In This Series:
Compulsive sexual behaviors and pornography addiction affect men and women, regardless of race or financial status. And those inside the church are not immune. Naturally occurring pleasure chemicals are released into the brain when someone views sexually charged images. And whenever someone is depressed, angry, lonely, tired, unloved, rejected or even just uncomfortable, they may use sex and pornography to activate this “pleasure system high” that can lead someone into deeper stages of pornography addiction.
Any use of pornography is sinful and cripples the ability of the abuser to see sex and intimacy in a healthy and biblical light. It also subtly and increasingly changes the user’s perception of the opposite sex. This is because the brain becomes tolerant to the neurochemicals harnesses by pornography use and requires novel experiences to gain the same relief and pleasure. So habitual use of pornography can eventually progress into frequenting strip clubs, seeking prostitution, engaging in affairs, exhibitionism, voyeurism, sexual aggression, sexual harassment or pursuing other sexual activities. Though not every user will pursue such behaviors, pornography trains and entices people to cross boundaries in ways that were previously inconceivable to them.
First exposure to pornography
My first exposure to pornography was like a drug injected directly into my veins. I still remember those images. Like many people who become sexually addicted, my ongoing use of pornography started during my adolescent years.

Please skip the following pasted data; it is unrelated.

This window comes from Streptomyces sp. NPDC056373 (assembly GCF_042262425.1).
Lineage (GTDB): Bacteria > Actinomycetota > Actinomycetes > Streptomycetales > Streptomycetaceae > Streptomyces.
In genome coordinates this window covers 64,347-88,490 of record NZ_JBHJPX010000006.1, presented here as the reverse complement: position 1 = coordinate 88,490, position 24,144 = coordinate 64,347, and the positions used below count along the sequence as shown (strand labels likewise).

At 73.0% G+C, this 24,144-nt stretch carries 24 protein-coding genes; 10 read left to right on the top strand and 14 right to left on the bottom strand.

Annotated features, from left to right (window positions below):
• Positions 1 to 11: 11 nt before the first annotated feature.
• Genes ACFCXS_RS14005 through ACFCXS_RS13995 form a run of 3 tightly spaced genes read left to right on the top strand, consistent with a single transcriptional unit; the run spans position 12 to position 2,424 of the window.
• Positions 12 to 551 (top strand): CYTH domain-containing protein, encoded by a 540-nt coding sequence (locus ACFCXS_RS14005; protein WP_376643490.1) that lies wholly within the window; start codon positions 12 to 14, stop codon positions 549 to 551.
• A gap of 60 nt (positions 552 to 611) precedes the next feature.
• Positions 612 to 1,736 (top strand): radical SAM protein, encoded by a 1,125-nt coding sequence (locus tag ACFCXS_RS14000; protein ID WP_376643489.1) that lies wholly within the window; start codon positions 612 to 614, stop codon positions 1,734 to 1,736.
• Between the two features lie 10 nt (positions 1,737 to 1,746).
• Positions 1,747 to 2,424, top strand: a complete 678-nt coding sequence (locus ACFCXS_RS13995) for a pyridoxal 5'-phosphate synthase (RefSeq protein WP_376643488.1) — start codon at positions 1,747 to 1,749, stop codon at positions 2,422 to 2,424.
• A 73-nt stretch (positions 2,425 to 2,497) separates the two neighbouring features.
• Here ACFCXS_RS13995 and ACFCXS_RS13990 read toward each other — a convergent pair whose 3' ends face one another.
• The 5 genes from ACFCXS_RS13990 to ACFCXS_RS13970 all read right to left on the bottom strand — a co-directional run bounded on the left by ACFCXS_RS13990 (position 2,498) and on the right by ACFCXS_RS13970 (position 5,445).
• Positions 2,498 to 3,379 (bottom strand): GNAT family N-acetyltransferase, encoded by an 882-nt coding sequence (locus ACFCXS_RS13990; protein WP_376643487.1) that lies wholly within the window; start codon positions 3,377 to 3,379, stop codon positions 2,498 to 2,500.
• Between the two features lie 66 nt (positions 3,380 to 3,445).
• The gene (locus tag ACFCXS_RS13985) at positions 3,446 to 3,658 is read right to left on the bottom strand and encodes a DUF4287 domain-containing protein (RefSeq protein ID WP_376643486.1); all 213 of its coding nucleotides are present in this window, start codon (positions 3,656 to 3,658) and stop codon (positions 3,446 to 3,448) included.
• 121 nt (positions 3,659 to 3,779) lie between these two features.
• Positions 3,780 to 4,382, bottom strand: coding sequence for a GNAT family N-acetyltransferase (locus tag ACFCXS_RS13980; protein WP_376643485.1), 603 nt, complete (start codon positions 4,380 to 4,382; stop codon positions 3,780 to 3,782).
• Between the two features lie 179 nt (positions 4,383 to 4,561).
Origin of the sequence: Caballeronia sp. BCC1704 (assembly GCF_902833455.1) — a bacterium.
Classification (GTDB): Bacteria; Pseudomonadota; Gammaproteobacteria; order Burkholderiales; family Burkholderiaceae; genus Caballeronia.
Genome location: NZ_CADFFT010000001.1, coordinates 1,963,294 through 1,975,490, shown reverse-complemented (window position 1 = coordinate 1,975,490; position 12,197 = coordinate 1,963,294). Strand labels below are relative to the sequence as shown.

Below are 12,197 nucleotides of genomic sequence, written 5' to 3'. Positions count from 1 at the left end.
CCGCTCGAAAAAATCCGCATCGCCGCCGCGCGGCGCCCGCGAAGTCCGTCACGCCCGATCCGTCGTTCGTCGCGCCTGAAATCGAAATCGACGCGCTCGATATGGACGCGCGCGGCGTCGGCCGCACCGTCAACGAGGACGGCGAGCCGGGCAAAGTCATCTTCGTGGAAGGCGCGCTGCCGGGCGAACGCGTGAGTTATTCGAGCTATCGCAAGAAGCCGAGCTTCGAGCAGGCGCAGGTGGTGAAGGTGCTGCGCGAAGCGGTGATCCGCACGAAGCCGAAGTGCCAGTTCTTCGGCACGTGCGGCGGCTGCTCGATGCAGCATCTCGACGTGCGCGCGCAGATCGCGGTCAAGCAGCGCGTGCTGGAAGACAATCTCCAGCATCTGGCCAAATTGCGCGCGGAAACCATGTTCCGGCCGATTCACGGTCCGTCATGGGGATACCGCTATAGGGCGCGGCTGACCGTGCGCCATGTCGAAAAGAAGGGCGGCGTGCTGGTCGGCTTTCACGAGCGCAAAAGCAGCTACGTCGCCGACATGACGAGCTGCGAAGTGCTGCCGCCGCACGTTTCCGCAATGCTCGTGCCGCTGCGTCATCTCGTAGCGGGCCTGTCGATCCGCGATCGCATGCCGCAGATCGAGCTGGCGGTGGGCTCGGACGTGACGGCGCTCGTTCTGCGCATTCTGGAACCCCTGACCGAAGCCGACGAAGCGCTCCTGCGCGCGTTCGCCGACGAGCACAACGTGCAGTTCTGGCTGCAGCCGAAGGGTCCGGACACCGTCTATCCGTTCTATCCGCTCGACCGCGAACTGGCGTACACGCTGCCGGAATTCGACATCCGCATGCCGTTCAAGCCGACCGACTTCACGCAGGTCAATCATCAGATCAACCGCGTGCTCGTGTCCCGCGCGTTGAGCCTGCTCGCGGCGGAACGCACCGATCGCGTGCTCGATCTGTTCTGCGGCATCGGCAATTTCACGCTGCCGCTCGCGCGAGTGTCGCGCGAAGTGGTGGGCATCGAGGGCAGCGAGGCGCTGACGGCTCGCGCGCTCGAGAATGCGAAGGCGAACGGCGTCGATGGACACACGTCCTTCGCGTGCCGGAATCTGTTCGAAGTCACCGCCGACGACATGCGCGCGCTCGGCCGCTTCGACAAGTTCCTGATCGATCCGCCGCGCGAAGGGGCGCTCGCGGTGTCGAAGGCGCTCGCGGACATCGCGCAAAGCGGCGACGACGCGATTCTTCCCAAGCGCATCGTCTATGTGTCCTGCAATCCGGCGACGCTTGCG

The more pornography I consumed, the more shame I carried and the more I tried to hide. My consumption of pornography progressed to more graphic images so I could reach the same high that originally hooked me. Ultimately I came to that crossroad where images alone no longer worked for me — I wanted a real person to act out the things I was fantasizing about. I thought that getting married would eliminate my need for pornography … but it didn’t.
Imagine your spouse coming to you and saying, “Honey, we need to talk.” As the words come out, your heart is broken, and reality sets in: your spouse has a problem with pornography. If that’s you, you’re not alone. Welcome to No Porn Marriage, a podcast series from Focus on the Family, hosted by Dr. Greg and Erin Smalley. In this series, they discuss why pornography hurts a marriage and the freedom found in God’s grace. Whether you’ve struggled with pornography or been hurt by your spouse’s usage of it, this series will help you start a journey toward healing.
Progression of pornography addiction
Even though I knew using pornography was wrong, that wasn’t enough to stop me. I was out of control. My sin had numbed my will and power to choose. I was breaking every covenant I had made with God and my wife.
For the first seven years of our marriage, my wife didn’t know that I was consuming pornography. But she knew something was wrong because she observed the way I was looking at other women. And money was missing from our joint bank account.